Well, here come all of those greenbacks, fresh from their overseas tour at famous central banks around the world. Billions and more billions of them seeping back into the U.S. economy, in their excess making each one worth less and less, therefore causing dollar prices to rise to reflect the eroding value of each one.

The Fed must clamp down on the money supply by lowering its growth rate to something less than the real growth rate of the domestic economy so that the real economy can slowly sop up and get some use out of all those extra bucks.

But remember from above that interest rates are the price of money. Just as surely as interest rates should fall as the supply of money becomes excessive, interest rates should rise as the supply of money gets squeezed.

But that creates a bit of a problem. Rising interest rates are the great killer of economic activity: households won't borrow as much for big ticket items, so businesses will start seeing their inventories accumulating, which will make them cut back on production, which will mean layoffs, which will mean households will have less income, which will mean less buying of more modest goods and services, which will mean layoffs spreading out of manufacturing and into service sectors, which will mean...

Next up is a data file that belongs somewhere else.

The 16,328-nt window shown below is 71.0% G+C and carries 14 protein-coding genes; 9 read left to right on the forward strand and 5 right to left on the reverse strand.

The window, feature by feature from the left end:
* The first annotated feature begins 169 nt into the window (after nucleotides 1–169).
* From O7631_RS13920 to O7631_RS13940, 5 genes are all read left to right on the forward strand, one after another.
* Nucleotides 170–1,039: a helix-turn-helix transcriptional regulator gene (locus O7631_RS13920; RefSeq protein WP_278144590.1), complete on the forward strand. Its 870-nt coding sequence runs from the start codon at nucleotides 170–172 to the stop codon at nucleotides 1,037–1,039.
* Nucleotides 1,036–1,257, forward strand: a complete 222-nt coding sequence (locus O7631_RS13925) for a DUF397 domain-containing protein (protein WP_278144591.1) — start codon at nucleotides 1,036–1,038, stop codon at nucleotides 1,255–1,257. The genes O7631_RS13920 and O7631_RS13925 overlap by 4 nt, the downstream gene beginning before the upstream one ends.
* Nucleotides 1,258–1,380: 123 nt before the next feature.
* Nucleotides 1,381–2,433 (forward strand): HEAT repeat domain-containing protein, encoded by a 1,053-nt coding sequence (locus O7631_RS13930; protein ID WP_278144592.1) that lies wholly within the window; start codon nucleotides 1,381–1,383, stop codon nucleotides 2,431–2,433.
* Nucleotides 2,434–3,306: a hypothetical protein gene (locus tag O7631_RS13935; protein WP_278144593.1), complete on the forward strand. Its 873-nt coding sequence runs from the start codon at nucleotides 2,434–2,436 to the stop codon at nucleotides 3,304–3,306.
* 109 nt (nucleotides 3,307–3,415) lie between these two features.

Principle 6: The Heartbreak of Recession
As if this scenario isn't grim enough, the labor market in the United States hasn't been all that great for quite some time. President Bush and his minions tout the economic expansion,but seem to be pretty quiet when it comes to that rascally unemployment rate that stays above five percent officially and is some ways higher if discouraged workers are tossed in for good measure.

The great shift in the paradigm for the new breed of conservatives is that recessions can't happen because the over-accumulation of inventories lead-in doesn't happen anymore. Companies are just too darn good at keeping inventories from getting out of hand, what with all of the computerized management systems and just-in-time ordering and the like. But the key has been the sharply lower use of permanent stocks of labor: keeping workers at the farm is inconsistent with flexibility in production, so when they're really not needed, it's better if they can be let go on a moment's notice if at all possible.